Dead Rain



The gripping new zombie thriller from Joe Augustyn
for fans of The Walking Dead and Living Dead 



Excerpted from

Dead Rain – A Tale of the Zombie Apocalypse


© 2014 Joe Augustyn


Ryan turned a corner and paused to catch his breath. The fog was still thick and the narrow suburban street was unlit, too small for the county to waste power for streetlights. Visibility was just a few yards but he could see the lights of Route 9 in the distance, three or four blocks away. He breathed a sigh of relief as he saw the comforting glow. He’d taken a few wrong turns on his journey through the fog, at one point wandering to the end of a dark cul-de-sac and having to double back.

He studied the houses around him for signs of life. Lamplight shone through some closed curtains, but Ryan knew the lamps were probably on timers, set to dissuade burglars in the largely deserted community. Most of the residents had evacuated to the homes of inland relatives to escape the expected nor’easter, taking such storms more seriously since the deadly destruction of Superstorm Sandy in 2012.

The night air was chilly and damp. Ryan regretted not grabbing his jacket when he bolted from the house. Too late now. Just get your ass to the hospital. It’ll be warm there. He slinked silently forward, moving cautiously through the fog, clutching the beefy little snubnose with both hands. The cold steel and Bakelite grips felt sturdy and strangely empowering. He wasn’t sure what would happen if he actually tried to fire the gun. It was practically an antique, and hadn’t been fired in decades as far as he knew.

He wished his mother had heeded his pleas to buy a more modern pistol, but she’d insisted the old Colt was solid and trustworthy. Her great-uncle Ed had been a policeman, and it had been his service revolver. Besides, new guns were expensive and she’d never really expected to need one in the sleepy little town.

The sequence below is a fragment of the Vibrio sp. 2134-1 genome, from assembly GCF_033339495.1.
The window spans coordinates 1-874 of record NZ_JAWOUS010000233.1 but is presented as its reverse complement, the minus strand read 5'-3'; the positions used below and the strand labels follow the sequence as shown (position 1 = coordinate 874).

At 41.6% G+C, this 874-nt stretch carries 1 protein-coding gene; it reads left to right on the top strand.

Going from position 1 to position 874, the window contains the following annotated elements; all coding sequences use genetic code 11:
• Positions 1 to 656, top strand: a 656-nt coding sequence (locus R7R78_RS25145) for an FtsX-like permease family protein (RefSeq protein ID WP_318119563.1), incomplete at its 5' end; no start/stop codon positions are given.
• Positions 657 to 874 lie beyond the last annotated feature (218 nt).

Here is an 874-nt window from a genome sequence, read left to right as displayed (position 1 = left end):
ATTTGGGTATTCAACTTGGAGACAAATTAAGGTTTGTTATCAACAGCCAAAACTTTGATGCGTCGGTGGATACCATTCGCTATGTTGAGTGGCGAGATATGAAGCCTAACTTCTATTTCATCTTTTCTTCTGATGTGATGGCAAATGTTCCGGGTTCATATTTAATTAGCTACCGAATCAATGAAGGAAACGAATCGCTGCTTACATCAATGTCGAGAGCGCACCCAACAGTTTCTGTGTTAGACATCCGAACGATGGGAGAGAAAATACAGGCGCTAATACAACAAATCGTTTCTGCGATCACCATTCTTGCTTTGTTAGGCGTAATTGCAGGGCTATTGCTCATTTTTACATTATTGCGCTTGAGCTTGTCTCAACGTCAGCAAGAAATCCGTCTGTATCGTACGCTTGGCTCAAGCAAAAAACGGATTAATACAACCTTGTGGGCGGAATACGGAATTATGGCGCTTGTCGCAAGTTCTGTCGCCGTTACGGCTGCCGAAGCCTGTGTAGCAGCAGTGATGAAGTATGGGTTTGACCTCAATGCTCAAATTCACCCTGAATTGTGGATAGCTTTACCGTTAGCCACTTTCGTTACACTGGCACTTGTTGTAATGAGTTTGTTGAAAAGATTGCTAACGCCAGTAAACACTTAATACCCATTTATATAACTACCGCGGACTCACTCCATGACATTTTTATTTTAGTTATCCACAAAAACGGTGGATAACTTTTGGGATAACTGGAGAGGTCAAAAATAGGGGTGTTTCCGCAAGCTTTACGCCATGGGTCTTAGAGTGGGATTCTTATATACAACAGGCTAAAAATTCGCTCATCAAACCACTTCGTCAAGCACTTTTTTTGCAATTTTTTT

A dog barked somewhere in the neighborhood, setting off a canine chorus. Like jungle drums they seemed to be sending messages back and forth, their barks echoing near and far. Ryan spotted a shadowy figure moving slowly along the side of the street. He retreated quietly to the other side, not wanting to risk a confrontation if he could avoid it. With his nerves on edge and visibility so poor, he was afraid he might shoot an innocent person by accident.

His heart skipped a beat as another silhouette lurched toward him through the fog. He nearly walked into it before he saw it coming. Just a few feet from making contact he switched on his LED keychain flashlight, brightening the fog with its icy blue light.

The sight that greeted him chilled him to the bone. It was a man, or rather what remained of one. The thing’s face had just a few shriveled strips of skin clinging to its skull. Its facial muscles were hard and brown and curled into knotty lumps, reminding him of the dried out ligaments of leftover Thanksgiving turkeys. Its tightly drawn grimace revealed rows of bloodstained teeth. Its eyes were skewed up and down at crazy angles. The skin around them had rotted away, making them bulge from their sockets. His suit reeked of dankness, covered with musty green mold.

Ryan stumbled backwards. His knees felt like water. In his backpedaling haste he twisted an ankle and fell. The revenant staggered forward, leering hungrily, its gnarled fingers reaching to grab him.

Ryan aimed at its chest and fired. The gunshot was surprisingly loud. A fiery yellow blast lit up the fog. The lifeless walker tumbled backwards, knocked off-balance by the impact. His skinny legs buckled under him at an awkward angle and one of them snapped as he landed on it—but before Ryan regained his feet it was rising again, undeterred.

Ryan almost fainted as he saw the jagged white bones jutting through the man’s pant leg. Choking back a mouthful of peppery vomit he ran past the teetering wretch.

The barking dogs were now in a frenzy. A security light flared on outside one of the nearby houses, casting a circle of light on the street. Ryan stopped in his tracks. A handful of leaden figures were creeping towards him through the fog. He looked over at the newly lit up house, wondering if he should run for it. But he saw figures lurking in the shadows on the sidewalk, and realized it would be a dangerous risk.